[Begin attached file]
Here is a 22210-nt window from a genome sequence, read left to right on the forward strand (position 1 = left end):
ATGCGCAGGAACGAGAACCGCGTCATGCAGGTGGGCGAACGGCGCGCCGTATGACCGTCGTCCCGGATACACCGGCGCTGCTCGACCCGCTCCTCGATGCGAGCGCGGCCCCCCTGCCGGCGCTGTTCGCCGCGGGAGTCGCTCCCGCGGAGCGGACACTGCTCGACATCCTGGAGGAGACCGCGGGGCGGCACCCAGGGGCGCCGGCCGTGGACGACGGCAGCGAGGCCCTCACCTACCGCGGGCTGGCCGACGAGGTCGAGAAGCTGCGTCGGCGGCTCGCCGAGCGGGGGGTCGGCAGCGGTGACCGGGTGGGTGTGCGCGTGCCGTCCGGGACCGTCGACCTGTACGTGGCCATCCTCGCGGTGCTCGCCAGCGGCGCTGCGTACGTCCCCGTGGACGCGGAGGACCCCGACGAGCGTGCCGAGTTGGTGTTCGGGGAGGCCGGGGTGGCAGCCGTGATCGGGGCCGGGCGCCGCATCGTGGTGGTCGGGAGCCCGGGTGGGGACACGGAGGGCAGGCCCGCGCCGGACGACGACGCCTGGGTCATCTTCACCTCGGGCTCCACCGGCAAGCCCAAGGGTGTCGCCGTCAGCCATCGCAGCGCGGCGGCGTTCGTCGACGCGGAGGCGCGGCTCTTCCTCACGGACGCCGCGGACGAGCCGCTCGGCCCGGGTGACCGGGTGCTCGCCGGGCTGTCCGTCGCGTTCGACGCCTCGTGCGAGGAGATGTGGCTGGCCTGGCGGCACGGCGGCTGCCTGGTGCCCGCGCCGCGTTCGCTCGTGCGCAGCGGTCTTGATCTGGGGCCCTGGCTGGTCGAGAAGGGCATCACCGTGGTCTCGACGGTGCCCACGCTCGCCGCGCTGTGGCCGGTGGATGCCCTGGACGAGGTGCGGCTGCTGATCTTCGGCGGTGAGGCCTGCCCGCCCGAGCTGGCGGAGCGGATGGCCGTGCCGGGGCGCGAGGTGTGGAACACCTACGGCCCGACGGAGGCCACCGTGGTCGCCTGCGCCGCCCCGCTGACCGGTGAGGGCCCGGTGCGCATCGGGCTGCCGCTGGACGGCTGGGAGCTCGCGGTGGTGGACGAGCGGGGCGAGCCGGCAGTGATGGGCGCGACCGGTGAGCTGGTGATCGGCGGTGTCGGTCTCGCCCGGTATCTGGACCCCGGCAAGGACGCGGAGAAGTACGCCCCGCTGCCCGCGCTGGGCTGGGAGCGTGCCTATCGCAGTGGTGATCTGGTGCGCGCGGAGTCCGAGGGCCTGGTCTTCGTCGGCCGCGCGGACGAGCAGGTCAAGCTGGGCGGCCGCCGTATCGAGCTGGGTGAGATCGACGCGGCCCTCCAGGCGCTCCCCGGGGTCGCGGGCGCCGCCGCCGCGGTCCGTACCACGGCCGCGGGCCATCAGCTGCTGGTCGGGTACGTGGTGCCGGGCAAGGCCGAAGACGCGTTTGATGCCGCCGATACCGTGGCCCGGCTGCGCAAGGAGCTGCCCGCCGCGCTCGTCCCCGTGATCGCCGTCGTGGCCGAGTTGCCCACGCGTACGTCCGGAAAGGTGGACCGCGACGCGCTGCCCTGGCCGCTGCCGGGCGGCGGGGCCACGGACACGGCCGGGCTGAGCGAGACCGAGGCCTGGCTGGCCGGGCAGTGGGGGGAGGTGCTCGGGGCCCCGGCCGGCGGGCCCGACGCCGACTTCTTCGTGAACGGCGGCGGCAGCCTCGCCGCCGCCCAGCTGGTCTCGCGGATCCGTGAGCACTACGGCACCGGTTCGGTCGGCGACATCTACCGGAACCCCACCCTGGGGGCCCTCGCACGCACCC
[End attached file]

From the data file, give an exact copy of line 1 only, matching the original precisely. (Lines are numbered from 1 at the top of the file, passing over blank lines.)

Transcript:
Here is a 22210-nt window from a genome sequence, read left to right on the forward strand (position 1 = left end):